Adjuvant Chemotherapy with Gemcitabine for Resected Pancreatic Cancer
The follow-up results of CONKO-001 randomised trial show increase in overall- and disease-free survival
- Date: 14 Oct 2013
- Topic: Gastrointestinal cancers
Among patients with pancreatic cancer with surgically complete removal of the cancer, adjuvant treatment with gemcitabine for 6 months resulted in increased overall survival as well as disease-free survival, compared with observation alone, according to results from an update of the CONKO-001 randomised study, published in the 9 October 2013 issue of JAMA.
The prognosis for patients with pancreatic cancer is poor, even after resection with curative intent. The poor prognosis is mainly related to inability to detect the tumour at an early stage, its high potential for early dissemination, and its relatively poor sensitivity to chemotherapy or radiation therapy. Even after complete removal of the tumour, the vast majority of patients relapse within 2 years, leading to a 5-year survival rate of less than 25%. Gemcitabine-based chemotherapy is standard treatment for advanced pancreatic cancer, but its effect on survival in the adjuvant setting has not been demonstrated.
CONKO-001 (Charité Onkologie 001) is a multicenter, open-label, phase III randomised trial that evaluated the efficacy and toxicity of gemcitabine in patients with pancreatic cancer after complete tumour resection. Patients with macroscopically completely removed pancreatic cancer entered the study between July 1998 and December 2004 in 88 hospitals in Germany and Austria. Follow-up ended in September 2012. The study objective was to analyse whether previously reported improvement in disease-free survival with adjuvant gemcitabine therapy translates into improved overall survival.
After stratification for tumour stage, nodal status and resection status, patients were randomly assigned to either adjuvant gemcitabine treatment for 6 months or to observation alone. The primary endpoint was disease-free survival. Secondary endpoints included treatment safety and overall survival, with overall survival defined as the time from date of randomisation to death. Patients lost to follow-up were censored on the date of their last follow-up.
Dr. Helmut Oettle of the Charite-Universitatsmedizin Berlin, Germany, and colleagues led by Dr. Hanno Riess conducted a follow-up of a randomised trial that previously reported improvement in disease-free survival with adjuvant gemcitabine. A total of 368 patients were randomised, and 354 were eligible for intention-to-treat-analysis. By September 2012, 308 patients (87.0%) had relapsed. The median follow-up time was 136 months (11.3 years).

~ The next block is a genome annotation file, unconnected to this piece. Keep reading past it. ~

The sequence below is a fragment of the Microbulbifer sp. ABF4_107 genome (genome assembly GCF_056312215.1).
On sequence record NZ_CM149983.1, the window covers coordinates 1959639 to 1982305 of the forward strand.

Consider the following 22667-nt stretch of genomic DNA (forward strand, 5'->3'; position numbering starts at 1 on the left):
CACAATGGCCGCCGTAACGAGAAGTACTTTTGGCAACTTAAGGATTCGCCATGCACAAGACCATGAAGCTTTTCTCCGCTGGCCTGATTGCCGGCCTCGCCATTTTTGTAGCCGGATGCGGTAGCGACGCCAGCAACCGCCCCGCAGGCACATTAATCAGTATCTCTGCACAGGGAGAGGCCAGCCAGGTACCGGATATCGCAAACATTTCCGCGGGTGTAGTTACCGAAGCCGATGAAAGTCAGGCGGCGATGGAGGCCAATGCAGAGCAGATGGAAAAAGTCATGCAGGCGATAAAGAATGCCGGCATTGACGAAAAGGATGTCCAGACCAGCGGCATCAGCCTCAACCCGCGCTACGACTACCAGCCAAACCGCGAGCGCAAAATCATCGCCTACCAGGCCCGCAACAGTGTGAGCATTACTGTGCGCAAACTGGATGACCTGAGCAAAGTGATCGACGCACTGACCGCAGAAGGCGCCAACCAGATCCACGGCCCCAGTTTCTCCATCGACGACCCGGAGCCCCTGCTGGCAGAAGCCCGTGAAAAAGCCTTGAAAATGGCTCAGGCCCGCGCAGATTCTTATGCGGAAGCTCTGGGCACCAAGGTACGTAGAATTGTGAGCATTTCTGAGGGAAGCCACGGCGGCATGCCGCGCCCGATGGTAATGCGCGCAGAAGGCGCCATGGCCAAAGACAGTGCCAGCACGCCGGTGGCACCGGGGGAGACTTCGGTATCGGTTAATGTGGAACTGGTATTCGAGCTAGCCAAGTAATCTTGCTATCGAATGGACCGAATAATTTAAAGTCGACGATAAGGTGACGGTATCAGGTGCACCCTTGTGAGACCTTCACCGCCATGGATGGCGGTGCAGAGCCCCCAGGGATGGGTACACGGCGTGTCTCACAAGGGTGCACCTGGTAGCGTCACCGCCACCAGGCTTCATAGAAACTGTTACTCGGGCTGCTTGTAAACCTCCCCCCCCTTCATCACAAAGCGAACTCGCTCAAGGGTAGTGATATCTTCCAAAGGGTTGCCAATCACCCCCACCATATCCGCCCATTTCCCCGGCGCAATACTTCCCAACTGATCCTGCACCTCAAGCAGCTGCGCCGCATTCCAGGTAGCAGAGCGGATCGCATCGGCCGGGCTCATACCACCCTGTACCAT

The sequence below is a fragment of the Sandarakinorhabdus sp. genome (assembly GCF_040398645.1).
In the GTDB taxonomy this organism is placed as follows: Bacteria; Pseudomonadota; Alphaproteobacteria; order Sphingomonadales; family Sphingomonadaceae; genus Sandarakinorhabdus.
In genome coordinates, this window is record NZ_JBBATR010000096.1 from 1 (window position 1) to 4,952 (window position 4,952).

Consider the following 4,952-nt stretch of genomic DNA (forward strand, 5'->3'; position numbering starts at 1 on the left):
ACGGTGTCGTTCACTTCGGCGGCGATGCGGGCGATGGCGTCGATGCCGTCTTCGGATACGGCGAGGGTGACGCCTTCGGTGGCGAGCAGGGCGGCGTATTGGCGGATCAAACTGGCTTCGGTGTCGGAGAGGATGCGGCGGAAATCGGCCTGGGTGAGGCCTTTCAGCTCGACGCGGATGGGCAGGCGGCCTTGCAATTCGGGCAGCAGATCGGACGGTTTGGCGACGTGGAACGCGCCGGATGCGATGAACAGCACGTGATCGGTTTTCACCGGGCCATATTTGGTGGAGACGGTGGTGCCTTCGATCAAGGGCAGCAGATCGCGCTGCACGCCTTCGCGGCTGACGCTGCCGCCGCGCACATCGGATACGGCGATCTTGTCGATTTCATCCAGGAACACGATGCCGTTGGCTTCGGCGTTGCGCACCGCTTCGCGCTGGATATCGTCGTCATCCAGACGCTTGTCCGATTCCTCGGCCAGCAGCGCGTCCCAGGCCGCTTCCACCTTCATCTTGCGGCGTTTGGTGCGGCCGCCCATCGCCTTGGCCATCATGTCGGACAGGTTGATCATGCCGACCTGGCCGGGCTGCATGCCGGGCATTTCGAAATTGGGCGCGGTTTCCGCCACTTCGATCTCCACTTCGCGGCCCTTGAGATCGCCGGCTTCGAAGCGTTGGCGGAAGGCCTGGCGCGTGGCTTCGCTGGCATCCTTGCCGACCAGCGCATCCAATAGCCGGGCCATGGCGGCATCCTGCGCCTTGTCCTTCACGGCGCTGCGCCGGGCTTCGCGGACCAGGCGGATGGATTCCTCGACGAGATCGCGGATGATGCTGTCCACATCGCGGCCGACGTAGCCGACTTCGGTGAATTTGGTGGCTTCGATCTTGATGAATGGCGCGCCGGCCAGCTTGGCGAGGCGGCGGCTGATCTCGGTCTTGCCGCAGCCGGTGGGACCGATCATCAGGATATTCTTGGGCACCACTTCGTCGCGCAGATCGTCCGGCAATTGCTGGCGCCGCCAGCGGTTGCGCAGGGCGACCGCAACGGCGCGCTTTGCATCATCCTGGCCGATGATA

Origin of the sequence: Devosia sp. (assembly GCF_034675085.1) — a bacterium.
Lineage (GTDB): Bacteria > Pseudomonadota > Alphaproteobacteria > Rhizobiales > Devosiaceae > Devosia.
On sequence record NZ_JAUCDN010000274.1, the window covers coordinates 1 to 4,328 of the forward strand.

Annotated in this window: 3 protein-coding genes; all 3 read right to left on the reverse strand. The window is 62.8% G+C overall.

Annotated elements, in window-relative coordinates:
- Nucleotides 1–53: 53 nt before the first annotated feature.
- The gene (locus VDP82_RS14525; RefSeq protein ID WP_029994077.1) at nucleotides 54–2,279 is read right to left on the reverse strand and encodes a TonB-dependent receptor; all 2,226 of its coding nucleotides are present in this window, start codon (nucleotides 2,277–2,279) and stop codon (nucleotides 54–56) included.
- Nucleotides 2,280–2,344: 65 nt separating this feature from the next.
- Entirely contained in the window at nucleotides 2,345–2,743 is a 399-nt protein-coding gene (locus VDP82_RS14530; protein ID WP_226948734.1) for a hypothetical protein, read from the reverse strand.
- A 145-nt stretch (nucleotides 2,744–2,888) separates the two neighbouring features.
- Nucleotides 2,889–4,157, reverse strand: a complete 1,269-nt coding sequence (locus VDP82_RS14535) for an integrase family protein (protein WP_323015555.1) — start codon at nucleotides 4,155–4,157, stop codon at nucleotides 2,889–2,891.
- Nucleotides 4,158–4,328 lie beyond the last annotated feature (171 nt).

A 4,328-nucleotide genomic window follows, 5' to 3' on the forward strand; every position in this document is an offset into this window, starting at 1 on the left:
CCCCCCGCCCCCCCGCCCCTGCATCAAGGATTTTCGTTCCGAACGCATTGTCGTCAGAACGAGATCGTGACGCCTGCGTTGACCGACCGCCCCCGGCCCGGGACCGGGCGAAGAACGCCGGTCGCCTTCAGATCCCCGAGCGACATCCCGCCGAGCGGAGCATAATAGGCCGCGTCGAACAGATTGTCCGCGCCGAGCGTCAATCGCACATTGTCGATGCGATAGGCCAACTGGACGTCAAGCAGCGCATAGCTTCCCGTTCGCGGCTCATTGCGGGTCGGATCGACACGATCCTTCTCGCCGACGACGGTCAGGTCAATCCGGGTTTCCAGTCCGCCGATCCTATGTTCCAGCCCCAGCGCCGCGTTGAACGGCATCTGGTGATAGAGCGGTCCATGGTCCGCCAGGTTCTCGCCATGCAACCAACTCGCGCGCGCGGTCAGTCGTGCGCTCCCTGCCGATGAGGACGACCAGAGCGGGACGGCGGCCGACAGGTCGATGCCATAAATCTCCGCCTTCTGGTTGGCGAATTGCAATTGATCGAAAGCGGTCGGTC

The median disease-free survival was 13.4 months in the treatment group compared with 6.7 months in the observation group (hazard ratio, 0.55 [95% CI, 0.44-0.69]; p < 0.001).
By the end of the follow-up period, 316 patients (89.3%) had died and 38 patients were still alive, 23 in the treatment group and 15 in the observation group. The researchers found a statistically significant difference in overall survival between the study groups, with a median of 22.8 months in the gemcitabine group compared with 20.2 months in the observation group (hazard ratio, 0.76 [95% CI, 0.61-0.95]; p = 0.01). There was also a statistically significant absolute 10.3% improvement in the 5-year overall survival rate (20.7% vs. 10.4%) and a 4.5% improvement in the 10-year survival rate (12.2% vs. 7.7%), compared with observation alone.
The authors concluded that data from this show that among patients with macroscopic complete removal of pancreatic cancer, the use of adjuvant gemcitabine for 6 months compared with observation resulted in increased overall survival as well as disease-free survival. In addition, they wrote that their findings provide strong support for the use of gemcitabine in this setting.
Trial Registration isrctn.org Identifier: ISRCTN34802808.
The trial was supported in part by a grant from Lilly Germany. The study was further supported by the German Cancer Society and promoted by a research grant from the Charite-Universitatsmedizin Berlin.
H. Oettle, P. Neuhaus, A. Hochhaus, et al. Adjuvant Chemotherapy With Gemcitabine and Long-term Outcomes Among Patients With Resected Pancreatic Cancer: The CONKO-001 Randomized Trial. JAMA 2013; 310(14):1473-1481. doi:10.1001/jama.2013.279201.